The Michigan ban on racial preferences in college admissions was passed in a 2006 referendum, with 58% voting “yes.” It was added to the state’s constitution, barring publicly funded colleges from granting “preferential treatment to any individual or group on the basis of race, sex, color, ethnicity or national origin.”
So what is at stake here is the basic right of the citizens of a sovereign state to make their own laws. The Supreme Court should take up this issue and hold that the people of Michigan were acting within their constitutional rights when they overwhelmingly banned insidious racial discrimination. If it fails to do so, then key aspects of self-governance – including the powers of initiative and referendum — would be rendered meaningless.
In the Fisher affirmative action case mentioned above, Justice Clarence Thomas, who joined the majority but wrote his own concurring opinion, argued that considering race in college admissions violates the Constitution’s guarantee of equal protection under the law.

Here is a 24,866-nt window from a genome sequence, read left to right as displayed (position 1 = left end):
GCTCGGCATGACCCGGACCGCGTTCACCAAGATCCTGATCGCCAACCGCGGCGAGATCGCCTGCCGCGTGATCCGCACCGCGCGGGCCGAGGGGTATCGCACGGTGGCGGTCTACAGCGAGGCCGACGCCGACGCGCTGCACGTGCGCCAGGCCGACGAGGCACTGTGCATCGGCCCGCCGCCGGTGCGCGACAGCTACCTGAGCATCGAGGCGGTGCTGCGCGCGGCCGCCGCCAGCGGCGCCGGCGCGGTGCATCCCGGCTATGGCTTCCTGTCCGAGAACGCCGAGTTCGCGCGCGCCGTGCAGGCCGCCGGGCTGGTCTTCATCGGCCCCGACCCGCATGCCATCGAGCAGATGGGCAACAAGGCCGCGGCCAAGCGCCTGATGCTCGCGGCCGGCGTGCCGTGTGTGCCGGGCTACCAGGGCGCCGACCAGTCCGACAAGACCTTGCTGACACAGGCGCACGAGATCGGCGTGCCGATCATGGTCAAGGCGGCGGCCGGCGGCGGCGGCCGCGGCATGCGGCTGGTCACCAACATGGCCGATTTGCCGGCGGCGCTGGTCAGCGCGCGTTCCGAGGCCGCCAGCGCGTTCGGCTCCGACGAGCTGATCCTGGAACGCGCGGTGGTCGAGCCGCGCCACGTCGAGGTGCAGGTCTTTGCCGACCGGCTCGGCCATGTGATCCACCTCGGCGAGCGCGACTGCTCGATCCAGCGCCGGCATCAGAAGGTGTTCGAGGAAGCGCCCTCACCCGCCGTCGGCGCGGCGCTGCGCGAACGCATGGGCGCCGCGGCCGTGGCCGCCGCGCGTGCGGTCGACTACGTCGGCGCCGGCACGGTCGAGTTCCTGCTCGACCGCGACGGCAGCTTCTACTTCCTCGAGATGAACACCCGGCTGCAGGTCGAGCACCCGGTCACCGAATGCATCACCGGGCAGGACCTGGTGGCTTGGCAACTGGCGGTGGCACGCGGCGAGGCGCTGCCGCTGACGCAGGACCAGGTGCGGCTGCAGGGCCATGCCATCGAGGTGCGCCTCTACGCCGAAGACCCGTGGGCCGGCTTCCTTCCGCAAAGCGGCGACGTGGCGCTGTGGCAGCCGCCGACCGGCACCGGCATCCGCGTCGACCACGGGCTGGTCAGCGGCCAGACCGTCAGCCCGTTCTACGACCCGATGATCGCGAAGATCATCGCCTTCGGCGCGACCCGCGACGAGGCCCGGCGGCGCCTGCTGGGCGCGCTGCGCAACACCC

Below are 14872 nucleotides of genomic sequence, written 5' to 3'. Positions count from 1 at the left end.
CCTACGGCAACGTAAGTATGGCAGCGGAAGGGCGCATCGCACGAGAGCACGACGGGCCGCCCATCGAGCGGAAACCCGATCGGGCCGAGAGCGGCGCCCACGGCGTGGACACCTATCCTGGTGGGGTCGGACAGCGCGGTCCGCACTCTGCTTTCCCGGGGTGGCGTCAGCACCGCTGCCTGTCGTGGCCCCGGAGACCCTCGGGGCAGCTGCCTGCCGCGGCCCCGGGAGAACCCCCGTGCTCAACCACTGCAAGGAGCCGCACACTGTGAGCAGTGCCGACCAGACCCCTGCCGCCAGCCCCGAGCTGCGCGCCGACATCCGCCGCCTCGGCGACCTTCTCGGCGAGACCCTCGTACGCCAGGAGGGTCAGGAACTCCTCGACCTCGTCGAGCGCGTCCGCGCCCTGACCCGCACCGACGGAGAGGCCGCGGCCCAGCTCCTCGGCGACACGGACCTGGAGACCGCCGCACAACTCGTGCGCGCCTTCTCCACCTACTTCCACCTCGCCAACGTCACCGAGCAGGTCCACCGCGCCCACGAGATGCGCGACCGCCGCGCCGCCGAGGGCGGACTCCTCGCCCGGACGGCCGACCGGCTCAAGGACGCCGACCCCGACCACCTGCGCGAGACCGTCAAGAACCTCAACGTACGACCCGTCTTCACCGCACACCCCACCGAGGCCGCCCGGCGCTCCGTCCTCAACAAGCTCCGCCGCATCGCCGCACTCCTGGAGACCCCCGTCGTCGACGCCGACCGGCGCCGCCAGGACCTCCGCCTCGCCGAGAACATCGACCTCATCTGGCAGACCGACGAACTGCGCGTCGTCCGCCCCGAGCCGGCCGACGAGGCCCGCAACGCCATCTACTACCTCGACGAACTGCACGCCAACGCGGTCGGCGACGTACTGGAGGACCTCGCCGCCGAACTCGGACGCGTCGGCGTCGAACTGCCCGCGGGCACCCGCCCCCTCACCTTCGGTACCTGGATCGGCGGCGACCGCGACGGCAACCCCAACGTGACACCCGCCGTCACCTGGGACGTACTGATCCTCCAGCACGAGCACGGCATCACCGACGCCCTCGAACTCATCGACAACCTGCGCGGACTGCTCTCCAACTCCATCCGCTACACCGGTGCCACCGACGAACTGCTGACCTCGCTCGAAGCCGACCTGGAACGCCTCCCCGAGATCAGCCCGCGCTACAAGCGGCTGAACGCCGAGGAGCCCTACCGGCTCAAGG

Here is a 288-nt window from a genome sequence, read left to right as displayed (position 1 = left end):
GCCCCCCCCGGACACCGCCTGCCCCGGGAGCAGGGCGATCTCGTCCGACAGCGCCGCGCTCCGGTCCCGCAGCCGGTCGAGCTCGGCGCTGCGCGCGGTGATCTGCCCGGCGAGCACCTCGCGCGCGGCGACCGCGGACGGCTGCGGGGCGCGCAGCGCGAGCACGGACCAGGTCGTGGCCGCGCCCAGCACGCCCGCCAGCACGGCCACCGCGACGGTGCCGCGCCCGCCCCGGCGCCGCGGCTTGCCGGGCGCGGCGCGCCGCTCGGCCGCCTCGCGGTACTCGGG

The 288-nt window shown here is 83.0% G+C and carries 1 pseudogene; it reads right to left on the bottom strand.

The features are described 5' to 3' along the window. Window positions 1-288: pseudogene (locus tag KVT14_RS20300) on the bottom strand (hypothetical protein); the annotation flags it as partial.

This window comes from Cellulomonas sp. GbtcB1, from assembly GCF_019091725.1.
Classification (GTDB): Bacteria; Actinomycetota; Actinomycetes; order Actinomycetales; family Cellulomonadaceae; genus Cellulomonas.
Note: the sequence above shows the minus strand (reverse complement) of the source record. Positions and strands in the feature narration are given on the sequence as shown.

According to U.S News, “Thomas noted that slaveholders once argued that slavery civilized blacks, and that segregationists once argued that separating students by race was good for blacks because it protected them from racist whites.”
Thomas wrote: “Following in these inauspicious footsteps, the University [of Texas-Austin] would have us believe that its discrimination is likewise benign. I think the lesson of history is clear enough: Racial discrimination is never benign.”
Let’s hope this opinion, which mirrors the arguments put forth by JW and the AEF, prevails when the High Court decides the Michigan affirmative action case next term.